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Tag Archives: Locavore

Eight

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Eight years retired. This weekend. Time does fly when you are having fun.

What have I learned? Have I made mistakes? Do I regret it?

I have learned much about myself. Made just a few errors, nothing big, though. Don’t regret it a minute.

Retiring can be immensely rewarding, or a real let down. I know many people who went back to work, because they were bored and retirement wasn’t what they thought it would be. So, here’s my top five things that make it work for me, and for us – when I include my husband’s retirement a few months after mine.

One — have a passion for something other than work. Without that passion, things get boring very quickly. My passion. Gardening and cooking. My husband’s? Amateur radio.

We have so many things going on with these hobbies. Groups. Social activities. Trips. Immersion into the processes. Maintenance. You get the picture. It’s a time sump. Keeps us busy enough, and provides structure to our days.

Two — social networking. Find new friends. The work ones will disappear. Trust me on this one. You lose the connection quite quickly. We have many new networks. Blogging friends. Garden people. Radio people. Wine lovers. Locavores. Volunteers.

Three — projects. We try and keep up with the house, the grounds, the decluttering. We do it in small batches. We tackle something every year. It may be maintenance. It may be renovation. It keeps us focused, and maintains those project management skills from our work years.

Four — travel. We don’t travel far these days. We did that for so many years. Touched five continents. Cruised 160 days. Now, we like our simple weekends and day trips. Exploring our local world. Getting very deep into it. Weekends in Virginia. Overnights in PA and DE. Festivals. Concerts.

Five — challenges. Mine is cooking. The cookbook club. Learning to bake. Learning to cook ethnic foods, like India, or next month, Thai. Exiting my comfort zone.

We don’t feel old. We still love the challenges. The new experiences. The new friends. Retirement has been awesome, to say the least.

My advice, though. Before you decide to retire, find your passion. Without it, you may not be satisfied, or you may not find enough to do to fill your hours.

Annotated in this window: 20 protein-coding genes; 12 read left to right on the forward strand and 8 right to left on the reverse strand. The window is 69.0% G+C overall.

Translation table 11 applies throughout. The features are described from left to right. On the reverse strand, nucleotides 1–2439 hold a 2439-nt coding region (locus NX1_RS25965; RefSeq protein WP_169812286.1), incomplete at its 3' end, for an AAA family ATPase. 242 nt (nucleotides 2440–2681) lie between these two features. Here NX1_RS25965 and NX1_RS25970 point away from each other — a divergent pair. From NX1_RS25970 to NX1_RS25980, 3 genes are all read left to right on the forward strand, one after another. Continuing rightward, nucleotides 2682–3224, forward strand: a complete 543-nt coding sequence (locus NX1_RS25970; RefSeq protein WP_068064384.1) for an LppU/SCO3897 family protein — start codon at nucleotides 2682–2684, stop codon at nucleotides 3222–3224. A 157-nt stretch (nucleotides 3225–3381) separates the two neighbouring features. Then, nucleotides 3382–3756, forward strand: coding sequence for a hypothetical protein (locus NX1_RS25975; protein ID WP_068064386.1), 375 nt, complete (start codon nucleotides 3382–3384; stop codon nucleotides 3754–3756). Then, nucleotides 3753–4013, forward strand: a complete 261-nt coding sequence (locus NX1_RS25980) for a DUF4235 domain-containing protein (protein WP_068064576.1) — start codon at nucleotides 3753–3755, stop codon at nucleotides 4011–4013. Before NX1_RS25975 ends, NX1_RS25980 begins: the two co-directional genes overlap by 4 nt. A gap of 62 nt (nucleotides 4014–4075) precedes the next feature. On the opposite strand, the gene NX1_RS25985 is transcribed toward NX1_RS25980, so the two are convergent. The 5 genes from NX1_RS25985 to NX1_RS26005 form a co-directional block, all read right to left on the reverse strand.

Us, we go crazy. Not enough hours some weeks. But, it is great. Doing what we want, day in and day out.

Can’t wait for the azaleas to bloom. Picnic at the reservoir.

Winter in the Spring

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It’s only fitting that on the second day of spring we get smacked with eight inches of snow. Heavy wet snow. Tree branch breaking snow. After all, I did just post a few weeks back about our unseasonable warm weather, and look where we are now.

Our CSA is also still stuck in winter mode. If I see carrots on the newsletter Friday night, I may finally reach my limit and give them to people on street corners. Ten weeks running. Every color. Some of them downright weird.

Mutant ninja carrots, even.

Then there are the vegetables on steroids.

The 2 and 1/2 pound red beet. It was split, roasted and diced for salads. Many, many salads.

Followed by the next delivery with this “little” treasure.

There were two sweet potatoes that week. Total of more than 5 pounds. Far too large to roast. I gave one away, the little one, to a friend and the other, the behemoth, will become an ingredient in another adventure in lasagna. Maybe this weekend.

I cannot wait to see real baby greens on the list for my weekly pickup. I am so tired of winter, and want to get my garden going. Bring on the arugula, the pea shoots, the spring mix. Bring on the local farmer’s markets where I can get something light and refreshing. And put away those humongous root vegetables.

 

Dashing In

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Who knew March would be one of my busiest months. Between garden orientation and the Art of Stewardship up at the Howard County Conservancy, my calendar is filling up.

I will be bartending at the preview reception on the 18th. The day after we conduct our new gardener orientation for our community gardeners.

I have been tied to the email accounts and the google drive assigning plots to new gardeners. Being the co-manager of the gardens is a fun job, but this is our busy time. Add to it, trying to start my seedlings for my own garden.

In between all the computer time, and the meetings and the phone calls, I have gotten to visit Food Plenty for lunch. Dinner there soon with friends as it is one very nice restaurant in Clarksville Commons. They are now open for lunch and dinner, and the service as well as the food, are very good.